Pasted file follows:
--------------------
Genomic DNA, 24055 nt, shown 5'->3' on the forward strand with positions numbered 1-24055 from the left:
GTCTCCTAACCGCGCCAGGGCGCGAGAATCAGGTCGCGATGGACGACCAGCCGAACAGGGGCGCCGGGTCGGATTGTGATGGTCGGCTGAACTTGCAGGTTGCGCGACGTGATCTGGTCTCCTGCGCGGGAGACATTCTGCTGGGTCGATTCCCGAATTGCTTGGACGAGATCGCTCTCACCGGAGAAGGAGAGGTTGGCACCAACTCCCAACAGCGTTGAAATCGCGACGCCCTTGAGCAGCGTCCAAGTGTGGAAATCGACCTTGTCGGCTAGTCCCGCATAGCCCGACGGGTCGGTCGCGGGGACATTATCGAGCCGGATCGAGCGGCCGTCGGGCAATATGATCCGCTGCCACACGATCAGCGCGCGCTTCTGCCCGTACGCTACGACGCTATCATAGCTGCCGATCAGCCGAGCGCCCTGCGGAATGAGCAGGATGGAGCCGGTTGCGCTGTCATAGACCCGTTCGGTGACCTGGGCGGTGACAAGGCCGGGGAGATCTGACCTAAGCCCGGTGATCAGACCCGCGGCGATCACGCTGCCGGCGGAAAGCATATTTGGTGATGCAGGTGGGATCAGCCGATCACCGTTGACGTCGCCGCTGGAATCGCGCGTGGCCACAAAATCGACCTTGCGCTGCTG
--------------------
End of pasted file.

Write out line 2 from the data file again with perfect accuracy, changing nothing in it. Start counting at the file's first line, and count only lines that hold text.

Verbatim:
GTCTCCTAACCGCGCCAGGGCGCGAGAATCAGGTCGCGATGGACGACCAGCCGAACAGGGGCGCCGGGTCGGATTGTGATGGTCGGCTGAACTTGCAGGTTGCGCGACGTGATCTGGTCTCCTGCGCGGGAGACATTCTGCTGGGTCGATTCCCGAATTGCTTGGACGAGATCGCTCTCACCGGAGAAGGAGAGGTTGGCACCAACTCCCAACAGCGTTGAAATCGCGACGCCCTTGAGCAGCGTCCAAGTGTGGAAATCGACCTTGTCGGCTAGTCCCGCATAGCCCGACGGGTCGGTCGCGGGGACATTATCGAGCCGGATCGAGCGGCCGTCGGGCAATATGATCCGCTGCCACACGATCAGCGCGCGCTTCTGCCCGTACGCTACGACGCTATCATAGCTGCCGATCAGCCGAGCGCCCTGCGGAATGAGCAGGATGGAGCCGGTTGCGCTGTCATAGACCCGTTCGGTGACCTGGGCGGTGACAAGGCCGGGGAGATCTGACCTAAGCCCGGTGATCAGACCCGCGGCGATCACGCTGCCGGCGGAAAGCATATTTGGTGATGCAGGTGGGATCAGCCGATCACCGTTGACGTCGCCGCTGGAATCGCGCGTGGCCACAAAATCGACCTTGCGCTGCTG